by Sandra Keifer
I can say this because I’m one of you. Here is a newsflash to the older women of the local college adjunct faculty—you who are supported by engineer husbands and teeter precariously on the high wire of self-esteem, eternally grateful that any local college would hire you:
Not only do you fail to be part of the solution, but you’re a very tangible part of the problem.
You’ve “got yours” already, and while your spouse may chide you (as a parent would a child) that you’re giving away your labor for pennies, you love that warm feeling teaching gives you. You fool yourself daily, telling yourself that your work is above the market, above the value of money. You may even be smart enough to realize that the administrators at your school are skimming the fruits of your labor as deftly as any Koch brother, but you don’t like to dwell on those thoughts. They make you feel uncomfortable.
Those thoughts may even tear down some of the feelings of smugness and beneficence that fill your giant heart, and here is another thought—a very new one, in your world—that may disturb your false sense of magnanimity:
You are hurting young teachers.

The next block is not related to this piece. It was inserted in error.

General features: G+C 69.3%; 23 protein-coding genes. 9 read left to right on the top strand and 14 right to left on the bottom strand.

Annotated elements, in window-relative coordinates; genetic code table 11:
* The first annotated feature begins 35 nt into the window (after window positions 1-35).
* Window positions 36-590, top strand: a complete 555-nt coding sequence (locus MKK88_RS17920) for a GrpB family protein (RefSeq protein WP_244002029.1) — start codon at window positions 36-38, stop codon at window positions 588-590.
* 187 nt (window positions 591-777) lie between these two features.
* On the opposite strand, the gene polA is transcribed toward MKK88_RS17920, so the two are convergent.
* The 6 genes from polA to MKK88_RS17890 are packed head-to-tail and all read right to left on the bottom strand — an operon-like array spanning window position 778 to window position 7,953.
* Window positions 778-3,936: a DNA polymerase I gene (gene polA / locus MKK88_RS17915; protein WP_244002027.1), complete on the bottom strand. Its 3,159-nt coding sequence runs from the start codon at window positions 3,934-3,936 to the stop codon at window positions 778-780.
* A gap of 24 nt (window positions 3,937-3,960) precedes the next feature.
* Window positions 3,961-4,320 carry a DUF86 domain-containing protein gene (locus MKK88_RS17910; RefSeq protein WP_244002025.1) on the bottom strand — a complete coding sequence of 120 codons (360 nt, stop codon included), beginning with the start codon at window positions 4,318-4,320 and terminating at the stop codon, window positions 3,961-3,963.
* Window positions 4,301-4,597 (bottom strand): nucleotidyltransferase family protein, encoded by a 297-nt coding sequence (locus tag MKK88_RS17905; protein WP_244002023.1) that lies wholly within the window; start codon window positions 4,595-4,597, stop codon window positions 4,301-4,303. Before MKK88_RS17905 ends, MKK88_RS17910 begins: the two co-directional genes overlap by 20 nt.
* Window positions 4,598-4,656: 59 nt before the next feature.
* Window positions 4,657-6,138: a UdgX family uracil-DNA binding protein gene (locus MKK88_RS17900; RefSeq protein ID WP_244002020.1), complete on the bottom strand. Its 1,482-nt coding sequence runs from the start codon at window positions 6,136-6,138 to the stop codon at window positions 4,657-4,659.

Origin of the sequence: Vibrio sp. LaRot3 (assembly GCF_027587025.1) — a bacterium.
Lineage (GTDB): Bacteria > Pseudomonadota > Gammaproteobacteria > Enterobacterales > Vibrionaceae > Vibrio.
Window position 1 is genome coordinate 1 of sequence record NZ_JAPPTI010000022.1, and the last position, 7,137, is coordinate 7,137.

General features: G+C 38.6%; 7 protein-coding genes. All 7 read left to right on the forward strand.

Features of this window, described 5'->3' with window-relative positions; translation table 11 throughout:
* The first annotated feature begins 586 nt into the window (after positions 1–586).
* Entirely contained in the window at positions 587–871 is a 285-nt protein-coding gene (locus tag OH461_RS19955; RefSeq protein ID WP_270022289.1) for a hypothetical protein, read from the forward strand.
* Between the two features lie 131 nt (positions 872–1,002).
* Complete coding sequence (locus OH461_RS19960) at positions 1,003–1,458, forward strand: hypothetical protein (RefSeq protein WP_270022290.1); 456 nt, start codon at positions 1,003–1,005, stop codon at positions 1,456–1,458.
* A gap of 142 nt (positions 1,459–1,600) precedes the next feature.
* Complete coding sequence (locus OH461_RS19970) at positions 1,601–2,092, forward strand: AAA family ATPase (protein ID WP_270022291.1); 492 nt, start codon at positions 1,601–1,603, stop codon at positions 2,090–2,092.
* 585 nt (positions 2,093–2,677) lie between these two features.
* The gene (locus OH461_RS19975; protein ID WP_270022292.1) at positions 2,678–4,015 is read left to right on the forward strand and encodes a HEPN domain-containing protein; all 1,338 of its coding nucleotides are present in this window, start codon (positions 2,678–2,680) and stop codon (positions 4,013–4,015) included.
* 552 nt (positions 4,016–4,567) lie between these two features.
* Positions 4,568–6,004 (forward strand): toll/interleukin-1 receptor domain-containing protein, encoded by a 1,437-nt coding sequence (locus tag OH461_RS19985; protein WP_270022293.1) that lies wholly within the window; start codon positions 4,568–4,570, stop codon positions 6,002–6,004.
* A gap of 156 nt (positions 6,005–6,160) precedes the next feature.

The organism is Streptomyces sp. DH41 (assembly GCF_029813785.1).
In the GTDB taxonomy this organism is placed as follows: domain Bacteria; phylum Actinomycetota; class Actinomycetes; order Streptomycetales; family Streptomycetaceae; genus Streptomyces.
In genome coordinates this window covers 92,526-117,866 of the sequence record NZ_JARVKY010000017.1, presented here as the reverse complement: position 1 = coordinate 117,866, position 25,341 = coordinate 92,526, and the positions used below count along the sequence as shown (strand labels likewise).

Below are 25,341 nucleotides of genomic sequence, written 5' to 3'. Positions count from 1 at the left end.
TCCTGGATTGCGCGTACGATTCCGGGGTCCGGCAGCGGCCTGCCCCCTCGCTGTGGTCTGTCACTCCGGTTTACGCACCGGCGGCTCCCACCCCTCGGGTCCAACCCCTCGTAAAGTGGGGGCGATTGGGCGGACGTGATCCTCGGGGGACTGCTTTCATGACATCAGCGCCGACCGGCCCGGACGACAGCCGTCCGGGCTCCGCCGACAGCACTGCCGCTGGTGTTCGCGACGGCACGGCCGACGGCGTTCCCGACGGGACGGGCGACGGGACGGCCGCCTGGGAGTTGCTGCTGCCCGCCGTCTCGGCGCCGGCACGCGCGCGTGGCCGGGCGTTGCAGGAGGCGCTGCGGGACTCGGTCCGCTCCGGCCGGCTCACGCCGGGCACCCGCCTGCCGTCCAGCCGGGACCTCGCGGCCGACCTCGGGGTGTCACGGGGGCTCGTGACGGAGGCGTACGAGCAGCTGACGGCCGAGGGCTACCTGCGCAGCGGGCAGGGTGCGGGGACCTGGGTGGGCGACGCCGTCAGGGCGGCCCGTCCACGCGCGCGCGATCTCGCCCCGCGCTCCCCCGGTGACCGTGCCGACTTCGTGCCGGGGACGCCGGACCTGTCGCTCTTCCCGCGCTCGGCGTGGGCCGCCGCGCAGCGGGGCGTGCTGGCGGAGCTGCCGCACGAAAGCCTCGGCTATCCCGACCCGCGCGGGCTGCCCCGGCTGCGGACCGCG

Your willingness to work for minimum wage (or less, pursuant to your own confessions) only helps the administration, populated by men (mostly) who are making six figures and enjoy security on a level that may surpass even that of your employed spouse. The college is betting that people like you will continue to swell its ranks, propping up the decades-old system that devalues education and pads their own futures. Administrators are betting that you will chide rabble-rousing young adjuncts who want better pay and benefits because we can barely pay our rent; they are hoping that you will refuse to participate in any scheme that could lead to something that resembles pay and benefit equity with full-timers.
They are praying you will turn that iron cheek, Maggie, and tell the younger adjuncts to sit down and work harder because, in your heart of hearts, you selfishly believe that if teaching paid better, more qualified people would vie for your job and take it from you—and you may be right. Is this, however, what is best for students? Do you consider this fact when you tell yourself that you always have the students’ best interests in mind, or have you rationalized your ethical egoism, Ayn Rand?
Yes, older women of the local college adjunct faculty, keep telling yourself that your work is sacred, unrelated to money, and focused on the future of our community. Don’t worry about what is really best for students or young teachers. You’ve got yours; we’ll just have to find our own way.